The sequence is split into five short sections, each of which can be spooled backwards and forwards. Certain moments in time allow you to interact with the scenery, either by using the face buttons or shaking and twisting the controller. Finding the correct combination to unlock the next section is as close as it gets to goal-oriented gameplay, and there are Trophies available to make it feel more rewarding.
Control is slightly awkward, a fact not helped by the deliberate lack of guidance or instruction. The Sixaxis motion-sensing, used to pan the camera while the action is paused, is particularly sticky. "Roam through the timeline both forward and backward," said producer Rusty Buchert earlier this month, "Look beyond the frame of the picture as you see it. There are things hidden that you can play with, unlock, and even get Trophies for if you find them."
It's easy to understand why Sony wanted to reassure customers that they weren't just buying a fancy video, but it doesn't offer the sort of exploratory experience that the PR blurb suggests. Your camera movement is restricted to a small area just outside the default view, so anyone expecting to be able to pause the lovely images and move through them with complete freedom will be disappointed. The things you can "play" with are simply objects that rotate as you move the controller, while the hidden items are simply obscure shout-outs to fellow demogroups, visible only by manipulating the camera at key moments. It's unlikely that these unexplained logos lurking in the background will mean anything to anyone other than the demoscene faithful, and most users won't even realise they've discovered a secret.
It's obviously not interactive enough for most gamers, yet it may prove to be too interactive for the demoscene purists. Certainly, response to the release has been muted among the community, if the leading demoscene forums are anything to go by. Not in the sense that there have been masses of criticism, but that there just doesn't seem to be much excitement or discussion in general. Strange, considering this is arguably the most high-profile scene release in years.
While there's been plenty of praise for the visuals and presentation from the community, there's also confusion as to whether the "gameplay" elements, minor though they may be, discount it from being a true demo. Such puritan ethics are common in any niche scene, but there's an understandable wariness about the introduction of corporate entities like Sony into a subculture that thrives on its under-the-radar status. After all, it wouldn't be the first time the electronics giant has tried to co-opt an underground movement for its own ends. Back in 2005, the PSP began appearing in graffiti murals across the US, painted by artists commissioned by Sony. Response from real taggers was predictably truculent, with many pieces being defaced or painted over with derogatory comments.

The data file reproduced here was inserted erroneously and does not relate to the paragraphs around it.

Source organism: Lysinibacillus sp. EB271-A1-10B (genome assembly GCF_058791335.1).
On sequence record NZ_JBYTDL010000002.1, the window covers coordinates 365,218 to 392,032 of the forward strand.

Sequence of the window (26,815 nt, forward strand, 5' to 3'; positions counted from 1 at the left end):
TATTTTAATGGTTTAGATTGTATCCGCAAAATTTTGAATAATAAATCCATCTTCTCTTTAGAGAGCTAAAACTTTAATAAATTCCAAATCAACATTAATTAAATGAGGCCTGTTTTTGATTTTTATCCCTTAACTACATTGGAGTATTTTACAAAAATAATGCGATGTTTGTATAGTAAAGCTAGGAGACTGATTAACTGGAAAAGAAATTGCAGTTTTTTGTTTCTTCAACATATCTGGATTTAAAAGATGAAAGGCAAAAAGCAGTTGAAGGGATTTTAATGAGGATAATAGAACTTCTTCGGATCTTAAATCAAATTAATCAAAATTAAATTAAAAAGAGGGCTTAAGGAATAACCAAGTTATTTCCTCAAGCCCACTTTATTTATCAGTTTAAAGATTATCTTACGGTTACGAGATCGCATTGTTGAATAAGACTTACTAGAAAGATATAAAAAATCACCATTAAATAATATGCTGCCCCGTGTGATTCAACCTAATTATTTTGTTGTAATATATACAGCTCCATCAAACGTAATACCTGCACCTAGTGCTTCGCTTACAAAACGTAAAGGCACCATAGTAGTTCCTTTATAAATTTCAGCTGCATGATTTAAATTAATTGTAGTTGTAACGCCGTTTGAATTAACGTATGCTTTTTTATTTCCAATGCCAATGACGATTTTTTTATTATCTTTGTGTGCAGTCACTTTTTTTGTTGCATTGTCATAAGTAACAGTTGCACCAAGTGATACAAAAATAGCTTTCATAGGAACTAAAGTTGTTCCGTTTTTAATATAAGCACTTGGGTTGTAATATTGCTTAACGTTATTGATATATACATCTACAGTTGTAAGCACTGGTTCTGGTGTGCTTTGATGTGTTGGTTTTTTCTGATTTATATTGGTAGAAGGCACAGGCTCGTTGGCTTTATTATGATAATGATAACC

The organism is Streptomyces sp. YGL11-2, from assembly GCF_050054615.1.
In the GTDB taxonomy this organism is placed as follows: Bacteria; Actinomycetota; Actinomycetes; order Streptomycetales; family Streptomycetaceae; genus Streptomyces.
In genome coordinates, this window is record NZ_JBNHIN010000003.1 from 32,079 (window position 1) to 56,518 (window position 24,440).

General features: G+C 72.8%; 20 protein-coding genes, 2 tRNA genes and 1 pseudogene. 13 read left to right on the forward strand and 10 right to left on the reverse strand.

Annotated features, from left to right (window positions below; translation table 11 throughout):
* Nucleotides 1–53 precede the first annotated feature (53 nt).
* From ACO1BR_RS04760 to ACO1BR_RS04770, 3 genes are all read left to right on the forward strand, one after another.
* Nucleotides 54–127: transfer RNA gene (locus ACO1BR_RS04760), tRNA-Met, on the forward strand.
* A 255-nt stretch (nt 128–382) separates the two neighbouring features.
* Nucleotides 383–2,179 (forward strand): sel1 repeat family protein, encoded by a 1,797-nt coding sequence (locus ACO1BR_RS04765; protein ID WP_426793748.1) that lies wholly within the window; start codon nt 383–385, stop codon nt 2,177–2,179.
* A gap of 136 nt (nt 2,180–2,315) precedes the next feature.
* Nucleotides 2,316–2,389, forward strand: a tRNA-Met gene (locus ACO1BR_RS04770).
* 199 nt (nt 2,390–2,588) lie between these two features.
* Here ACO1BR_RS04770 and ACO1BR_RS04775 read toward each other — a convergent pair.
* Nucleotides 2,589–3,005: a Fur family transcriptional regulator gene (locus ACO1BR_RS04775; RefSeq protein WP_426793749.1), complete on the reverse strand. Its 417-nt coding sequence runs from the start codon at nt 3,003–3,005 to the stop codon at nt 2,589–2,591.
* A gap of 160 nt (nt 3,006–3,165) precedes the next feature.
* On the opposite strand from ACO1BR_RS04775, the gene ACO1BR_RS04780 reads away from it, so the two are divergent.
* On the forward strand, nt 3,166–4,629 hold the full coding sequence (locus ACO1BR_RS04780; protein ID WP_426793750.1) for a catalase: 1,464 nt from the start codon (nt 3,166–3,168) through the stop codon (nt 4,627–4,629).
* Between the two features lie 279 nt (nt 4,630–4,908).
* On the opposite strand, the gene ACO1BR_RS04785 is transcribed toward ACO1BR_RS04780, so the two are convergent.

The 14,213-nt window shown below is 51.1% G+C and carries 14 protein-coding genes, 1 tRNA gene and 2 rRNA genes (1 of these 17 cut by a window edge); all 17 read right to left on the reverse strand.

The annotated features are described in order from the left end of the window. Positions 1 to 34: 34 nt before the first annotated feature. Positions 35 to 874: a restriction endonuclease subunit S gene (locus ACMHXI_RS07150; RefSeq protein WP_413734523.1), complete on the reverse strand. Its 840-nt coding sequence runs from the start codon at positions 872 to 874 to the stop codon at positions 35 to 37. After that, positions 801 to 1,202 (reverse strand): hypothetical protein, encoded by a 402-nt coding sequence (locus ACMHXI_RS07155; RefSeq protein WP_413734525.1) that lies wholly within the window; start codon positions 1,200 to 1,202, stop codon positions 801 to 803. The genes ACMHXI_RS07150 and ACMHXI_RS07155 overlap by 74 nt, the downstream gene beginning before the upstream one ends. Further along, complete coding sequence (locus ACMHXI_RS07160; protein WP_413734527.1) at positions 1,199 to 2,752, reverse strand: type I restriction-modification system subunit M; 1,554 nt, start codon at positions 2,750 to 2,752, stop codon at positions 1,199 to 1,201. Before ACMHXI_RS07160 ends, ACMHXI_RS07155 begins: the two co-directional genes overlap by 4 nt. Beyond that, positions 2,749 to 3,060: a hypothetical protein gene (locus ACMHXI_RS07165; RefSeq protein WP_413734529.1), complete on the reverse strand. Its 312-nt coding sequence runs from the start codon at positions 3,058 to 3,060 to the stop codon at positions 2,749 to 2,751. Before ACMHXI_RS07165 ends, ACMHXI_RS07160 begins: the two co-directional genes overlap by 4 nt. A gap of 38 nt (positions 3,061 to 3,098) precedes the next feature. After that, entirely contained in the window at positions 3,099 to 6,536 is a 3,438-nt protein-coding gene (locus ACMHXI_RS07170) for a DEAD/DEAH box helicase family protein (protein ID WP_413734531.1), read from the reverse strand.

Linger in Shadows certainly isn't as cynical as that misguided stab at hip-by-association but eyebrows still arched quizzically at its end credits, which briefly list the Plastic team members before launching into a long list of Sony employees. Such corporate intrusions can't help but chafe against the DIY demoscene ethos, particularly when the demo in question is the first to come with a commercial price tag attached, even if it is only pocket money.
Linger therefore exists in a strange new realm between the hardcore demoscene and the mainstream audience being asked to pay to play around with its peculiar concept. It's an interesting move if it opens up Sony's platform for more demos to reach a broader audience, but perhaps not if they have to pass through the gateway of establishment approval to get there. This experiment may at least tempt a few more people to Google "demoscene" and, payment aside, it's refreshing to see something so esoteric being championed in such a public way. You certainly won't see anything like this on Xbox Live or the Wii Store. That, at the very least, makes Linger in Shadows something rather special.